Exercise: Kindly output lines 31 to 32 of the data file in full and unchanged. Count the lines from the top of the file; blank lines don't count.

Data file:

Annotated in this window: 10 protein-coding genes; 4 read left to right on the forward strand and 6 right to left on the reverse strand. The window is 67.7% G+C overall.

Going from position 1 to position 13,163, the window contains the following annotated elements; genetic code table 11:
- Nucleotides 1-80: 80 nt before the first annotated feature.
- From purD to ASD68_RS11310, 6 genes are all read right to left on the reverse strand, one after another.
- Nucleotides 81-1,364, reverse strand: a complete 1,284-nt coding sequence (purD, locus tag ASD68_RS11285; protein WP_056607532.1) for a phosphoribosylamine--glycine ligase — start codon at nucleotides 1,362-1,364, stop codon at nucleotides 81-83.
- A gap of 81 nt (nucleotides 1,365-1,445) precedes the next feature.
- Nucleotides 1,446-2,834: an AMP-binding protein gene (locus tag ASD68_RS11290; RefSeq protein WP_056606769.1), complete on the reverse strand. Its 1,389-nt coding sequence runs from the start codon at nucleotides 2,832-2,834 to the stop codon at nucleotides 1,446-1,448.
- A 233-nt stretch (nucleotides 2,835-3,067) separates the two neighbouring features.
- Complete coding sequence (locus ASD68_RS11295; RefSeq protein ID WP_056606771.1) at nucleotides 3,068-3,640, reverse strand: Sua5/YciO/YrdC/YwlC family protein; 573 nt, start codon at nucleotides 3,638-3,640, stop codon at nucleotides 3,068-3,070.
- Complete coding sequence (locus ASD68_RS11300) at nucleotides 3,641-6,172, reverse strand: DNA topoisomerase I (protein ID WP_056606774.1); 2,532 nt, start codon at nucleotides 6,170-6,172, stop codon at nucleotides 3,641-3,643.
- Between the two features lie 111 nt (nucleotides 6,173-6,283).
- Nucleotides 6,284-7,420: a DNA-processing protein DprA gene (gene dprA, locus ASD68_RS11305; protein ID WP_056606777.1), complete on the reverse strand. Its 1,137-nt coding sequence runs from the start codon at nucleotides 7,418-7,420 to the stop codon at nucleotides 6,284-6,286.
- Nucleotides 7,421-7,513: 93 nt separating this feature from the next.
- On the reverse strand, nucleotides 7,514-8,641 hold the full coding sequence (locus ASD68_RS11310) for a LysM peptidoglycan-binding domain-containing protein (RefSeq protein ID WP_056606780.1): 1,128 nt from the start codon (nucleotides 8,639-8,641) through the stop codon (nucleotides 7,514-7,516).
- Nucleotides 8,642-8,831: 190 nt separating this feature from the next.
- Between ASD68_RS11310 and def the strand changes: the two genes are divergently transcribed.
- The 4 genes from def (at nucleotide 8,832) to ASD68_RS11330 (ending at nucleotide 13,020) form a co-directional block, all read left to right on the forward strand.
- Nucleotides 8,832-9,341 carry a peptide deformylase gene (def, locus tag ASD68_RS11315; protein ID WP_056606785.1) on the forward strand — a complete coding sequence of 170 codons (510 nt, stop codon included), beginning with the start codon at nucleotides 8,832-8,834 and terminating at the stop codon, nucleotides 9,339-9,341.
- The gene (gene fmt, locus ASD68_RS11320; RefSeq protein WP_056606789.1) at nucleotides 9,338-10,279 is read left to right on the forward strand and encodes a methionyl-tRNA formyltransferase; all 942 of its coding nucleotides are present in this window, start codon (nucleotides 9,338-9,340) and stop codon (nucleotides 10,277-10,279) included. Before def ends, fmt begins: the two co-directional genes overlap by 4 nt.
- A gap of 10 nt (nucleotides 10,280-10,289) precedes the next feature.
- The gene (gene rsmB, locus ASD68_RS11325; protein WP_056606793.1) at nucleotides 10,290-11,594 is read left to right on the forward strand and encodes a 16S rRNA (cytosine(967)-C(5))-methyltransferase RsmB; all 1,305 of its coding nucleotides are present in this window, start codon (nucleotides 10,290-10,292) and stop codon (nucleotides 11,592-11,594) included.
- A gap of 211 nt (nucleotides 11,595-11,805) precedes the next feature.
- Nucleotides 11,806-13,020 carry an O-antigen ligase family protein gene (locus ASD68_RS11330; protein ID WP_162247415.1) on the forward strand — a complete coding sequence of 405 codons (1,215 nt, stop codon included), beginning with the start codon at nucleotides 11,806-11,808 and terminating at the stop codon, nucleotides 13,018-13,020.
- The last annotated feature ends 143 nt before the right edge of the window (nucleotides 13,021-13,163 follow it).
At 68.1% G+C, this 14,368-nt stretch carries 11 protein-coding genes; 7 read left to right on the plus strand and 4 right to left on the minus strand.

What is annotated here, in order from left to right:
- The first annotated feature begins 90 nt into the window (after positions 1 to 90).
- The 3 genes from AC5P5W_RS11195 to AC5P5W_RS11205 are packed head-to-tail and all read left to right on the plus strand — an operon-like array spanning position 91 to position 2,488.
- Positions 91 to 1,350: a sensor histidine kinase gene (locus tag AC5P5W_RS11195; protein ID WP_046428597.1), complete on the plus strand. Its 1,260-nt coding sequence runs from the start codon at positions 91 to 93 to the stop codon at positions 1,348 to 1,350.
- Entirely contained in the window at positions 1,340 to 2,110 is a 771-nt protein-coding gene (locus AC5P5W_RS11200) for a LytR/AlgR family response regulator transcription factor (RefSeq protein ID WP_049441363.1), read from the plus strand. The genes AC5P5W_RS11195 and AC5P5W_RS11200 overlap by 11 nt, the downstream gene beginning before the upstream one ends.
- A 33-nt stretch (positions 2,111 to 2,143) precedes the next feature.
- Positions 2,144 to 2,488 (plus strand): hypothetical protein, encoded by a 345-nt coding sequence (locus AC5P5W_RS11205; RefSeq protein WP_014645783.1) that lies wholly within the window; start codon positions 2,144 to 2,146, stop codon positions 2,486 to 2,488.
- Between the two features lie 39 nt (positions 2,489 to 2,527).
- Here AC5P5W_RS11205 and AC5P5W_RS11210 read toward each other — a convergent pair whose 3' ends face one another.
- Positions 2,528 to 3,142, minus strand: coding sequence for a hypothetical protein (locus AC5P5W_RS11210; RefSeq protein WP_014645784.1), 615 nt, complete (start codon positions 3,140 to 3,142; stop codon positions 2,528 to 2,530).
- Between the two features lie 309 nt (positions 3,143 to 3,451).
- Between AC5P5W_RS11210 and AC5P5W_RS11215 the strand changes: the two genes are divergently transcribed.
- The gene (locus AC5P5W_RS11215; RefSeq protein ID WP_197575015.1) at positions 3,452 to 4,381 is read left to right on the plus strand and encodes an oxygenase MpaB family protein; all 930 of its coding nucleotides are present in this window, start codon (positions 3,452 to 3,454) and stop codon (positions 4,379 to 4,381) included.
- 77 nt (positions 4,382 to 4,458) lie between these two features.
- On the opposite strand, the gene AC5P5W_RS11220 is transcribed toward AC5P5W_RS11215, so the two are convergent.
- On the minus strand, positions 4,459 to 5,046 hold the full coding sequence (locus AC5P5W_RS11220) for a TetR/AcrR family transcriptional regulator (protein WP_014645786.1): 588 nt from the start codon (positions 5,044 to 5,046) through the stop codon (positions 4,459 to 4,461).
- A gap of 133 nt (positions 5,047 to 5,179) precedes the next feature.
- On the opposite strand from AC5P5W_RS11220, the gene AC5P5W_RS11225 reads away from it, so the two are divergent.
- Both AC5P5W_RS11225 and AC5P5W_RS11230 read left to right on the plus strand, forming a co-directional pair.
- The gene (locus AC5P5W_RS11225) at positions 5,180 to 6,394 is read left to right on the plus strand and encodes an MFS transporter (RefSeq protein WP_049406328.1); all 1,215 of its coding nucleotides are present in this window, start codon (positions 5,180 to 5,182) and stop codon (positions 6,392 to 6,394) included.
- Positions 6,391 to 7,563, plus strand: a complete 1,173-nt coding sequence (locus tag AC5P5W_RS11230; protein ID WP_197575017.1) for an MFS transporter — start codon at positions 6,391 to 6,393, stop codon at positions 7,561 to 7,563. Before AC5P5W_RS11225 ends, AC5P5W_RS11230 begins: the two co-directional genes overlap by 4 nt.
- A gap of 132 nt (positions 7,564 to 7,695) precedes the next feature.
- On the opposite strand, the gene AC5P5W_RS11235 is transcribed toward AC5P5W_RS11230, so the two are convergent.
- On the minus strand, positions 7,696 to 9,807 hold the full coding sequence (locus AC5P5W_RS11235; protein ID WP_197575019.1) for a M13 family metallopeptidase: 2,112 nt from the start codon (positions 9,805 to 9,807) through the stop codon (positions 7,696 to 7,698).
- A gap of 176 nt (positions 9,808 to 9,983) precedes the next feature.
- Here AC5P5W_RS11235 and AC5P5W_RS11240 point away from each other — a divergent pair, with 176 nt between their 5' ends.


- A 33-nt stretch (positions 2,111 to 2,143) precedes the next feature.
- Positions 2,144 to 2,488 (plus strand): hypothetical protein, encoded by a 345-nt coding sequence (locus AC5P5W_RS11205; RefSeq protein WP_014645783.1) that lies wholly within the window; start codon positions 2,144 to 2,146, stop codon positions 2,486 to 2,488.